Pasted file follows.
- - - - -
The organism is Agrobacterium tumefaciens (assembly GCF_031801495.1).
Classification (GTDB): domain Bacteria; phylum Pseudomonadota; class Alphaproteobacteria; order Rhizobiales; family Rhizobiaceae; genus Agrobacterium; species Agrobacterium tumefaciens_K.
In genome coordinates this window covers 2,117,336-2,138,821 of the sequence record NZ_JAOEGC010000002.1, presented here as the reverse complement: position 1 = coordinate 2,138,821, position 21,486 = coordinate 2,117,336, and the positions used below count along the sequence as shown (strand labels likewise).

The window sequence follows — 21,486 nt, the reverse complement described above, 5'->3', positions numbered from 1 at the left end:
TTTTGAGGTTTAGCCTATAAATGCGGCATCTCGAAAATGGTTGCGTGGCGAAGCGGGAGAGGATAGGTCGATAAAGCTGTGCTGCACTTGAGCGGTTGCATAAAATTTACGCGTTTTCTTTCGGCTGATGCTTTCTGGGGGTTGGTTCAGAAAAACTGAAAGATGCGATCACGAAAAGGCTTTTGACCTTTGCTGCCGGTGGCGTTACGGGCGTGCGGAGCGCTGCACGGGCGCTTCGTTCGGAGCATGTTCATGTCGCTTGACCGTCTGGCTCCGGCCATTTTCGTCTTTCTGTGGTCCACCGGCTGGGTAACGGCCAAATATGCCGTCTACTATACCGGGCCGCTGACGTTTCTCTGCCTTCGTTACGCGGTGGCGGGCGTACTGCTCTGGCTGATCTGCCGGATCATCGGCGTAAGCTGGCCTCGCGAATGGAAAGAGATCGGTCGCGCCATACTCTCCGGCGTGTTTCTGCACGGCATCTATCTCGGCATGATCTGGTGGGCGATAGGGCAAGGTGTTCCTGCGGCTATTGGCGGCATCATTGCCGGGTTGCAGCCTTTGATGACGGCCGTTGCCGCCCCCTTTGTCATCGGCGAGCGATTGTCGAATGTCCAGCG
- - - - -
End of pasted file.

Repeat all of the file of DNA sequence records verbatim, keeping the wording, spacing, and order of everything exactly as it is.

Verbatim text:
The organism is Agrobacterium tumefaciens (assembly GCF_031801495.1).
Classification (GTDB): domain Bacteria; phylum Pseudomonadota; class Alphaproteobacteria; order Rhizobiales; family Rhizobiaceae; genus Agrobacterium; species Agrobacterium tumefaciens_K.
In genome coordinates this window covers 2,117,336-2,138,821 of the sequence record NZ_JAOEGC010000002.1, presented here as the reverse complement: position 1 = coordinate 2,138,821, position 21,486 = coordinate 2,117,336, and the positions used below count along the sequence as shown (strand labels likewise).

The window sequence follows — 21,486 nt, the reverse complement described above, 5'->3', positions numbered from 1 at the left end:
TTTTGAGGTTTAGCCTATAAATGCGGCATCTCGAAAATGGTTGCGTGGCGAAGCGGGAGAGGATAGGTCGATAAAGCTGTGCTGCACTTGAGCGGTTGCATAAAATTTACGCGTTTTCTTTCGGCTGATGCTTTCTGGGGGTTGGTTCAGAAAAACTGAAAGATGCGATCACGAAAAGGCTTTTGACCTTTGCTGCCGGTGGCGTTACGGGCGTGCGGAGCGCTGCACGGGCGCTTCGTTCGGAGCATGTTCATGTCGCTTGACCGTCTGGCTCCGGCCATTTTCGTCTTTCTGTGGTCCACCGGCTGGGTAACGGCCAAATATGCCGTCTACTATACCGGGCCGCTGACGTTTCTCTGCCTTCGTTACGCGGTGGCGGGCGTACTGCTCTGGCTGATCTGCCGGATCATCGGCGTAAGCTGGCCTCGCGAATGGAAAGAGATCGGTCGCGCCATACTCTCCGGCGTGTTTCTGCACGGCATCTATCTCGGCATGATCTGGTGGGCGATAGGGCAAGGTGTTCCTGCGGCTATTGGCGGCATCATTGCCGGGTTGCAGCCTTTGATGACGGCCGTTGCCGCCCCCTTTGTCATCGGCGAGCGATTGTCGAATGTCCAGCG